Sister Lily Mc Nicholas
This heroic nurse Lily Mc Nicholas was born on 16th October 1909 in Kiltimagh, Co. Mayo one of ten children. Her parents were Thomas and Bridget. Her family owned a Bakery that had been in the family since 1860. She attended the St. Louis school in the town.
Lily Mc Nicholas emigrated during the 1930’s to study nursing in England. From within her nursing role she was promoted to Sister. She also enlisted in the war effort by becoming a reserve within Queen Alexandra’s Imperial Military Nursing Service. Sister Mc Nicholas following her harrowing experience at sea also after her convalescence continued with her nursing career in postings to London, Bombay and also Egypt. During 1947 she moved to Chicago to work in a hospital, she later became a nurse attached to the International Harvester.
Sister Lily Mc Nicholas was on board the MV Amsterdam, a hospital ship returning to Great Britain from Juno Beach with military causalities when the ship was torpedoed off the Normandy Coast on 7th August 1944. She along with her colleagues assisted the wounded to lifeboats. She herself gave up a place in a water ambulance to escort her patients to the deck from her ward. When she escaped the capsized ship she rendered assistance, regardless of her own safety as she was unable to swim, thus she saved many wounded. Among those lost, 55 patients, 10 R.A.M.C. staff, 30 crew members plus 11 P.O.W. included also her best friend. When eventually Sister Mc Nicholas along with other survivors were picked up by an American cutter she continued to care for all the injured though she was ill herself. When she was recognized for her efforts Sister Mc Nicholas did not attend her Investiture at Buckingham Palace. Instead she travelled to see the parents of her friend in Scotland. [i]
Sister Mc Nicholas retired from nursing during 1976. She died at a Residential nursing home – Oak Lawn – in Chicago aged 87 years on 5th March 1998. Her funeral mass was held at the Catholic Church on 4240 W. 98 TH St. Oak Lawn. She was survived by her sisters Kathleen Madigan Chicago and Sr. Mochua of St. Louis Convent Kiltimagh. [ii]
Sister Lily Mc Nicholas’s family donated memorabilia including her life jacket to the Kiltimagh Railway Museum during 1989. [iii]
She has been remembered by relations as a feisty woman who spoke Hindi, she would quote Shakespeare. [iv]
Her bravery was rewarded with the conferring of The Order of the British Empire by King George VI in 1944. This announcement appeared in “The London Gazette”; (It detailed the recipients including Sister Lily Mc. Nicholas) St. James’s Palace S.W.1.The KING has been graciously pleased to give orders for the following appointments to the Most Excellent Order of the British Empire, in recognition of gallant conduct in carrying out hazardous work in a very brave manner; – Sister Miss Lily Mc Nicholas (246129), Queen Alexandra’s Imperial Military Nursing Service Reserve (Kiltimagh, Eire)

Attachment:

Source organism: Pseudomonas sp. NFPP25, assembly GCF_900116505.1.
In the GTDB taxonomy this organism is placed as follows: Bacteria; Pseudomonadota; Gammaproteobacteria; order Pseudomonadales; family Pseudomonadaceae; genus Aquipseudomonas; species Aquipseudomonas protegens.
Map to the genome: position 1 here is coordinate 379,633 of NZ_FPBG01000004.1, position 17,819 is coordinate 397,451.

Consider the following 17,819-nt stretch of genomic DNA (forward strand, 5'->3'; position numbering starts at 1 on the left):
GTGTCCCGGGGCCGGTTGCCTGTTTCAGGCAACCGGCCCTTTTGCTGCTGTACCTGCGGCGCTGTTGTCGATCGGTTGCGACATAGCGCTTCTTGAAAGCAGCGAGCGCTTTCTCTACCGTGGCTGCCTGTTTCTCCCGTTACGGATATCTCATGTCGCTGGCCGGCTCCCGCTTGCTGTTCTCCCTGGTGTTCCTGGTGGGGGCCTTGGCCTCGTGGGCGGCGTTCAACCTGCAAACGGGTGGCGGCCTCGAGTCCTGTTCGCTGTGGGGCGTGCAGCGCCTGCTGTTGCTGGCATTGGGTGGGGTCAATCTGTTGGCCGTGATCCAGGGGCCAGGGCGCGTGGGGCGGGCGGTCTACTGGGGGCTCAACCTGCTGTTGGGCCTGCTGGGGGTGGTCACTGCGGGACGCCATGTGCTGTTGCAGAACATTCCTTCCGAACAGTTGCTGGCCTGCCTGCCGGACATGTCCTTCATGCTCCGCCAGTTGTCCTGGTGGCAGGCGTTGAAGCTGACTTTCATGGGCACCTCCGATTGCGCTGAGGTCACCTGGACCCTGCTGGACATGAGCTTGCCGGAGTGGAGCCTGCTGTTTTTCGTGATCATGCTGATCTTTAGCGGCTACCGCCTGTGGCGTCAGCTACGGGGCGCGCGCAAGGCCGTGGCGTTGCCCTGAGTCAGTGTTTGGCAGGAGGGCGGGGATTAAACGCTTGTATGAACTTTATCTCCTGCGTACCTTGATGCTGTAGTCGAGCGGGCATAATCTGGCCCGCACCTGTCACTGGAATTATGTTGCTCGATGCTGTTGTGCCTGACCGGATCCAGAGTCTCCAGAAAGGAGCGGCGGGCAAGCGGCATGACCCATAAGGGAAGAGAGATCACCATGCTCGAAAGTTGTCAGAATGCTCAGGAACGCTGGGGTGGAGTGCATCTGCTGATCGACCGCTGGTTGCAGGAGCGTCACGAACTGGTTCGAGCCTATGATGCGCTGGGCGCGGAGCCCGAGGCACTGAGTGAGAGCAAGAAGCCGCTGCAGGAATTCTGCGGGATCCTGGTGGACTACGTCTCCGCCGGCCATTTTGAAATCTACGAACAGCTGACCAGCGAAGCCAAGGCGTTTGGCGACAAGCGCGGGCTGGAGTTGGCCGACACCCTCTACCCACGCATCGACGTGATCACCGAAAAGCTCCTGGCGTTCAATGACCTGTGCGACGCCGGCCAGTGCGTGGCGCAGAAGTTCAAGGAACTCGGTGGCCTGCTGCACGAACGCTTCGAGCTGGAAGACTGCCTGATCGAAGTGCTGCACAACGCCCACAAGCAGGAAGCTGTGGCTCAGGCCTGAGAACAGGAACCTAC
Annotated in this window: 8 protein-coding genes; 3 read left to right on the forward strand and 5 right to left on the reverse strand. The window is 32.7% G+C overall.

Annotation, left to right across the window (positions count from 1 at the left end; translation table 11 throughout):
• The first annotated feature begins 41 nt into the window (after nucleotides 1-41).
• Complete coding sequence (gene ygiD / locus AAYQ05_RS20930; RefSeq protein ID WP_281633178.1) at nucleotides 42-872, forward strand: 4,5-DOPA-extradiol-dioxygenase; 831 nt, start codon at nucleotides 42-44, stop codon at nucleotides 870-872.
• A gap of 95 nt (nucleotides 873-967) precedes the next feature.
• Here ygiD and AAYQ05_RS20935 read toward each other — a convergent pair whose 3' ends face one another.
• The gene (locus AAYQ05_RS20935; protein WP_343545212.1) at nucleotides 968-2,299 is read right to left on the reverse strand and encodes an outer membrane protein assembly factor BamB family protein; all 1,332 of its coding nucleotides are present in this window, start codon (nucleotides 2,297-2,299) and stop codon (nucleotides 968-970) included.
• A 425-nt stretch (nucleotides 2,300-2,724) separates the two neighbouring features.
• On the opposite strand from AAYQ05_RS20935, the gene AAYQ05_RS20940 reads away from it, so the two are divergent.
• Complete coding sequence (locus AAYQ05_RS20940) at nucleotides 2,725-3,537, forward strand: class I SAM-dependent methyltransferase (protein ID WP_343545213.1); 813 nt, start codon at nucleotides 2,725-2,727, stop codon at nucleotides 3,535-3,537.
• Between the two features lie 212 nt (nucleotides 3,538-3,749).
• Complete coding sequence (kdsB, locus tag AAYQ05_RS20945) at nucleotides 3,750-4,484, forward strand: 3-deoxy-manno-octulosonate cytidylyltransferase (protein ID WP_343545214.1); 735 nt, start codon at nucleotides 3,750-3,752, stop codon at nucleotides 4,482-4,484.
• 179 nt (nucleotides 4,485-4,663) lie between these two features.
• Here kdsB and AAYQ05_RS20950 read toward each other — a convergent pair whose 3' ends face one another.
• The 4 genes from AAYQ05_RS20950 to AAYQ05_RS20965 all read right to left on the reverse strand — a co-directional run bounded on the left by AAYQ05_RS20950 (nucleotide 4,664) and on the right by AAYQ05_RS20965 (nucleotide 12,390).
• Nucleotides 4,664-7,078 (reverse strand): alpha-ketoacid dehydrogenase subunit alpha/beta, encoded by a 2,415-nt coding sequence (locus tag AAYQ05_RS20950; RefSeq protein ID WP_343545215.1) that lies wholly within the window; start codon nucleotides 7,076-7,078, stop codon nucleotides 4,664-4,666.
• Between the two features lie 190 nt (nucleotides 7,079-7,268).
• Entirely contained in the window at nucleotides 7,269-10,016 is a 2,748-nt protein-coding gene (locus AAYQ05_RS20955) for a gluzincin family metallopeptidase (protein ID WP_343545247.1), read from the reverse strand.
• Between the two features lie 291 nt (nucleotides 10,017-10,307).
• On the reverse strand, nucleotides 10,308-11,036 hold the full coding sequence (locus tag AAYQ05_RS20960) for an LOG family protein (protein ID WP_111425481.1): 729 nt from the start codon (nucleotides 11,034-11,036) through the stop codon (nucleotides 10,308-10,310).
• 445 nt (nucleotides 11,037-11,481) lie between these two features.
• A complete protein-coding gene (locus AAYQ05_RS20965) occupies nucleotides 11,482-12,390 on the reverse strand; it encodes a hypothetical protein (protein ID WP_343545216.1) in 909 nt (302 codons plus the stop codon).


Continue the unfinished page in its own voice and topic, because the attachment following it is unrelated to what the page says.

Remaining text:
Hospital Carrier Amsterdam
Details of the QAIMNS and RAMC awards in recognition of gallant and distinguished services for their actions when the ship sank with patients aboard
Sister Miss Lily McNicholas (246129)
Queen Alexandra’s Imperial Military Nursing Service Reserve.
On the 7th August, 1944, during the sinking by enemy action of Hospital Carrier “Amsterdam” off the coast of Normandy, Miss McNicholas rendered important service whereby lives were saved which otherwise would have been lost. Well knowing that her place in emergency stations was in No.3 Water Ambulance as officer in charge, she continued to give encouragement and help in bringing patients from her wards on A deck up to the promenade deck. Her patients were admitted to the ship as stretcher cases, but in the grave emergency all, save the quite helpless were obliged to walk. In this distressing situation, Miss McNicholas’ presence and her cheerful encouragement was of great value. She left the ship after it had capsized by scrambling down the starboard side which was almost horizontal by that time. Unable to swim, she had much difficulty and felt ill in the water, where she was helped by the Master of the ship and by an officer of the Royal Army Medical Corps.
Shortly afterwards she was rescued by an American cutter. With complete disregard of her own comfort she immediately rendered aid to patients as they were rescued from the sea.
|Held by:||The National Archives, Kew|
|Public Record [v]|
[i] Ireland’s Own (May 3rd 2013)